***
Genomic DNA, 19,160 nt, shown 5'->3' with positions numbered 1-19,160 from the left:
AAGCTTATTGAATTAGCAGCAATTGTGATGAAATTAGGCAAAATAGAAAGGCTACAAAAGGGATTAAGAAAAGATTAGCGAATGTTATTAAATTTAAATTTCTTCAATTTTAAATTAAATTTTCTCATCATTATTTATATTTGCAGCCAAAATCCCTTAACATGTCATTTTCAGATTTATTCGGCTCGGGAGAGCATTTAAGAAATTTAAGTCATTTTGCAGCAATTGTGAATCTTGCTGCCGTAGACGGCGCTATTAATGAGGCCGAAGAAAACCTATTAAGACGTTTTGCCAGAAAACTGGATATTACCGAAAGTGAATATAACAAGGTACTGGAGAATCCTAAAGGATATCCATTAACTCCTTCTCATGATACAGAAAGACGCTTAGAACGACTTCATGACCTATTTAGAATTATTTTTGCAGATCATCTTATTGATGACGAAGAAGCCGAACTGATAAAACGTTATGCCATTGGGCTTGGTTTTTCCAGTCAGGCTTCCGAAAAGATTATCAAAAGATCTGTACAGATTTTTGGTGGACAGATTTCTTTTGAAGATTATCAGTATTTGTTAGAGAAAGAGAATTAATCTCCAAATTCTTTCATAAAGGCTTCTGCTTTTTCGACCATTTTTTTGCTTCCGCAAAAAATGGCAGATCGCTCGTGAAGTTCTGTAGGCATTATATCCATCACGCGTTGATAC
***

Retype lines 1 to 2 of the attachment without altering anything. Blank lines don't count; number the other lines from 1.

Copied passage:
Genomic DNA, 19,160 nt, shown 5'->3' with positions numbered 1-19,160 from the left:
AAGCTTATTGAATTAGCAGCAATTGTGATGAAATTAGGCAAAATAGAAAGGCTACAAAAGGGATTAAGAAAAGATTAGCGAATGTTATTAAATTTAAATTTCTTCAATTTTAAATTAAATTTTCTCATCATTATTTATATTTGCAGCCAAAATCCCTTAACATGTCATTTTCAGATTTATTCGGCTCGGGAGAGCATTTAAGAAATTTAAGTCATTTTGCAGCAATTGTGAATCTTGCTGCCGTAGACGGCGCTATTAATGAGGCCGAAGAAAACCTATTAAGACGTTTTGCCAGAAAACTGGATATTACCGAAAGTGAATATAACAAGGTACTGGAGAATCCTAAAGGATATCCATTAACTCCTTCTCATGATACAGAAAGACGCTTAGAACGACTTCATGACCTATTTAGAATTATTTTTGCAGATCATCTTATTGATGACGAAGAAGCCGAACTGATAAAACGTTATGCCATTGGGCTTGGTTTTTCCAGTCAGGCTTCCGAAAAGATTATCAAAAGATCTGTACAGATTTTTGGTGGACAGATTTCTTTTGAAGATTATCAGTATTTGTTAGAGAAAGAGAATTAATCTCCAAATTCTTTCATAAAGGCTTCTGCTTTTTCGACCATTTTTTTGCTTCCGCAAAAAATGGCAGATCGCTCGTGAAGTTCTGTAGGCATTATATCCATCACGCGTTGATAC